Viewing Category ~ street art

obsession sessions had a brief hiccup and we’re broadcasting on a Tuesday, blasphemy yes … but the show must go on. This week, meet the “Egyptian Banksy” as I like to call him, mysterious and anonymous, graffiti street artist El Teneen. In his own words “I started doing street art as El Teneen (Arabic for “Dragon”) anonymously in the first days of the Egyptian Revolution in 25 January 2011. Tear gas and protest chants inspired my first piece which was the face of Egypt’s ex-tyrant Hosni Mubarak with the word “Leave” underneath it. After Mubarak stepped down, I have tried to expose the lies and conspiracy theories of Egyptian state media, to condemn the brutality of the military junta that ruled Egypt more than a year and half, and now to mock political Islamists and their extremist take on freedoms.

I: What’s the earliest memory of a creative activity you did?

T: I had a case of fever when I was 9 and had to stay in bed for about a week. I had with me an empty notebook and two colors Turquoise and Aquamarine, and by the time I got better I filled the entire notebook with illustrations with these two colors. I don’t remember the drawings I made in this notebook well but I remember the experience of exploring the infinite possibilities of mixing just two colors.

I: If you weren’t doing what you do right now, what would you be doing?

T: I would be finishing my PhD.

I: Inspiration, who? what? where?

T:  Jokes. Puns. Taxi drivers. Ahwa (Cafes). Protest chants. Politician slip-ups. Street ads. Sheikhs. Youtube clips.

I: Share any of piece your work, recent or old and talk about it.

T: The word “Backwards” in Arabic is written under the face of angry sheikh Abdel-Monem El-Shaat. I made it as a poster a couple of weeks ago and pasted it in Cairo streets commenting on the reverse direction political Islamists are trying to steer Egypt to. Since Muslim Brotherhood’s Mohammed Morsi won the presidential elections earlier this year, voices of sheikhs are on the rise calling for backwards/retarded demands regarding issues such as the freedom of speech, human rights, and women rights.

Such anti-freedom voices use the name of revolution but they are trying to build an oppressive system not so different from Mubarak’s regime. They are, however, worse in the sense that instead of focusing on solving the problems for which the Egyptian revolution happened (for example social justice), they link religion with their power and their politics. Unfortunately, many Egyptians have easily fallen into the trap of believing this propaganda. I hope the “Backwards” campaign I am starting with this poster will be a counter movement.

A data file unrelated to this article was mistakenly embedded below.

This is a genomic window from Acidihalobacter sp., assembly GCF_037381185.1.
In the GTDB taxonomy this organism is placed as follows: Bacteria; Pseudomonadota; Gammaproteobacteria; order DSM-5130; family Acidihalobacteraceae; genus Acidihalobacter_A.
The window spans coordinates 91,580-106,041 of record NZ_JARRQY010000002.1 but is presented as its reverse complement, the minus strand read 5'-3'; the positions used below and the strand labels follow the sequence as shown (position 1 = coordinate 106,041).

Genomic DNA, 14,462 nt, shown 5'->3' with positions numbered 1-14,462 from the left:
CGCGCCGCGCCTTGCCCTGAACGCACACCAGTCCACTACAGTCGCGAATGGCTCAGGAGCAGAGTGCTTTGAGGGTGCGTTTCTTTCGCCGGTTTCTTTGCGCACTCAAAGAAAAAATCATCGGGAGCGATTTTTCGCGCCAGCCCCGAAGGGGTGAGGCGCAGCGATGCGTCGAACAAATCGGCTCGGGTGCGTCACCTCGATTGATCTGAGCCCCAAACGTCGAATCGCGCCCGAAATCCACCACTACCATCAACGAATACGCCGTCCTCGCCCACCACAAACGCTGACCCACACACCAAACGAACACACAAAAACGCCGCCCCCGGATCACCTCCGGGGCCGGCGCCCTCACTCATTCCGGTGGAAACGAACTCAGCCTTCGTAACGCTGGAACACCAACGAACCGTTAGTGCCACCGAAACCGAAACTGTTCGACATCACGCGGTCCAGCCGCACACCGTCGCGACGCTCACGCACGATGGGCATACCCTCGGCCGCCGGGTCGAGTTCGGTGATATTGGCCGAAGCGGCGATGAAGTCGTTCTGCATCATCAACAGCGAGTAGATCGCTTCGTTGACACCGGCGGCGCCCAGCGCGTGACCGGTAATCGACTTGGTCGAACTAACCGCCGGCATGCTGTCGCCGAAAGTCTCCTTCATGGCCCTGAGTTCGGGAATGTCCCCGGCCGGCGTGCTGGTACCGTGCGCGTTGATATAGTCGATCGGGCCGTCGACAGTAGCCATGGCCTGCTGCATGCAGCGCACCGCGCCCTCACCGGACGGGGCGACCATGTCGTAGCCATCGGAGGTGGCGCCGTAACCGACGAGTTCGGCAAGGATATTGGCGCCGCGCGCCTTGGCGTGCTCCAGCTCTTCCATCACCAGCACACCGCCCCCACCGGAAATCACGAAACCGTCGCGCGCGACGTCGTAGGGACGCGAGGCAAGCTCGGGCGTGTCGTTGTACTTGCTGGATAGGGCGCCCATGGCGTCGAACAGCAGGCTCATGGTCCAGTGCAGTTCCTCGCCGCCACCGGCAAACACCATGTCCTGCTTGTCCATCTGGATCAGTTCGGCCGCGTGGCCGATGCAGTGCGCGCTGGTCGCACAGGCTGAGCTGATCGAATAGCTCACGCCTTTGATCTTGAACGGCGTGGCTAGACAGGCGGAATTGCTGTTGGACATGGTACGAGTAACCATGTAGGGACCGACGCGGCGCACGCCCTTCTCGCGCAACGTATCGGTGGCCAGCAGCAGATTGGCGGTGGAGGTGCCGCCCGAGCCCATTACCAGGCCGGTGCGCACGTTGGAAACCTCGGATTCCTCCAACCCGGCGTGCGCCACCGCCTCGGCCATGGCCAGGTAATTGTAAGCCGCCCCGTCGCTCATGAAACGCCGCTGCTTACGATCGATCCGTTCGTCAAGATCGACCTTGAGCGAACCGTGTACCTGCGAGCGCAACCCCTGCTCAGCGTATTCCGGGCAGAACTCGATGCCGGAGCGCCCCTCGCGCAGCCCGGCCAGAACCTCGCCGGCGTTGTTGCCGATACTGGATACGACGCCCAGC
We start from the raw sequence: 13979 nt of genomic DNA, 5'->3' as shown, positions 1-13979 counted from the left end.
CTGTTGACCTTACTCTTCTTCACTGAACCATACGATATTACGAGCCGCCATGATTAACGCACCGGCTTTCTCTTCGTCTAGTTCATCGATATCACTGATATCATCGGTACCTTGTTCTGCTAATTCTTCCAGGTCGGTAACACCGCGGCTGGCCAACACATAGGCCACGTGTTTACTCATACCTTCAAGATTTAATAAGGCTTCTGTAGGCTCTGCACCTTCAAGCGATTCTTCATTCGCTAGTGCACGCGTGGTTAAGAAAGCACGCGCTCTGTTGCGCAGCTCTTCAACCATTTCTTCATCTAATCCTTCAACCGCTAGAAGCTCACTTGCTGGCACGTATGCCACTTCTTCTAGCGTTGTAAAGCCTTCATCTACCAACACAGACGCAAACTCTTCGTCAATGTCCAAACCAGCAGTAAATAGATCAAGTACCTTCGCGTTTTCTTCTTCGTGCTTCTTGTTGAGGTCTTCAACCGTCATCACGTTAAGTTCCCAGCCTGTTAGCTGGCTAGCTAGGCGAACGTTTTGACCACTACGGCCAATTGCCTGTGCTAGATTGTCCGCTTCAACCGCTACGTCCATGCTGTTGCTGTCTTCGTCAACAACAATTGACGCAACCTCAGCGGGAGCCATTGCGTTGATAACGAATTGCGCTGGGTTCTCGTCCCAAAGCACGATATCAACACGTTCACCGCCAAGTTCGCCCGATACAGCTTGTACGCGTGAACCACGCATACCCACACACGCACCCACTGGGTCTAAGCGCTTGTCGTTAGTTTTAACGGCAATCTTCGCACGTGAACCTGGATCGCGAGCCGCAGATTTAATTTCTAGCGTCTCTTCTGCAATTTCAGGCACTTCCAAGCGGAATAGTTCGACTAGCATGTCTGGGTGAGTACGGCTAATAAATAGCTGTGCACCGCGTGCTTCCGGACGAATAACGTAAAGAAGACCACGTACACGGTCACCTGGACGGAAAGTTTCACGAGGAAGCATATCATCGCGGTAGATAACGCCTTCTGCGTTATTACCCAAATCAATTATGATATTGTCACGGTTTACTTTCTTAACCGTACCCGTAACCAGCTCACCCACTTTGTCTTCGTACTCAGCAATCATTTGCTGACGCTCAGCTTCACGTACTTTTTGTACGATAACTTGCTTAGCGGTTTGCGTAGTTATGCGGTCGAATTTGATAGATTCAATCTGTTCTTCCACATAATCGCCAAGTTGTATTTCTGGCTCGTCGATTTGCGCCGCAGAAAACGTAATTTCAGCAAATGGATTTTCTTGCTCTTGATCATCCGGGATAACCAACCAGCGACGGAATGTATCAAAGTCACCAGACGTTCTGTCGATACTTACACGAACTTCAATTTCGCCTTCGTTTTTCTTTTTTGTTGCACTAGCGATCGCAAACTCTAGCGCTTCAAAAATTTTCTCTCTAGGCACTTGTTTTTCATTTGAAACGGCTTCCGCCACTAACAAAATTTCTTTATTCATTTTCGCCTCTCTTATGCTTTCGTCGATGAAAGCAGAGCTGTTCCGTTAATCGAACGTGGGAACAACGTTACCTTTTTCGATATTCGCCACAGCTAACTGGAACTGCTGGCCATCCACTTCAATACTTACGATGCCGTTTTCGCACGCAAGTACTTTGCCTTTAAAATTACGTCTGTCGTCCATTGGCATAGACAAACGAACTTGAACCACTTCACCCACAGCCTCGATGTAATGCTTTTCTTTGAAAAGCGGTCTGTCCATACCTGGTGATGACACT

I wrote about this piece but I didn’t translate it yet.

I: Name 5 websites that you check often.

Juxtapoz Street Art
Mobstr
Unurth
Arabawy
Suzee in the city

Thursday. Objects. This week, the guest that is sharing his “object” with everyone is no other than one of my best friends and THE most inspiring person I know, Paul Parolin. I met Paul back in ’03 at the Ontario college of Art & Design, we attended classes together, were amongst the first people to get a job before even graduating and work together at the same agency, we even lived together in the same infamous house at Rusholme Drive in Toronto, had our birthday parties together, worked on a poster for YouTube together, just to mention a few of our joint activities. Paul currently is Associate Creative Director at creative powerhouse agency The Hive in Toronto, creating amazing stuff. Now, If I could only get him onboard the obsession sessions ….

JOE MORSELLO
The Stoop, 1952
Concrete, chicken wire, vegetation, glass
45 sq ft including lower level
Installation at Rusholme Drive, Toronto, Canada

“It was Morsello’s intention that this form be interacted with, viewed close-up and even touched.
In order that the heft and mass be perceived in myriad of settings, The Stoop was placed outdoors, subject to the effects of changing light, seasons and drunkards. Brimming with vibrant energy, the richly textured surface is often adorned with bottles. Now an iconic symbol of creativity, indulgence, excess and profanity, over the year’s it’s become a mecca calling to Westend Torontonians alike.”
~ Paul R. Parolin.

March 6th, 2012

Sweeping Beauty II

Blackletter calligraphy by Niels Shoe Meulman, with a broom on concrete.

April 21st, 2010

Shepard Fairey on Banksy

Shepard Fairey, the street artist featured in the new Banksy film Exit Through The Gift Shop, explains the film, if it’s real, what it says about the art world, and why he continues to play along.”

Via WNYC



Hi, I'm Ibraheem Youssef
I'm a Creative,
currently based in Toronto.

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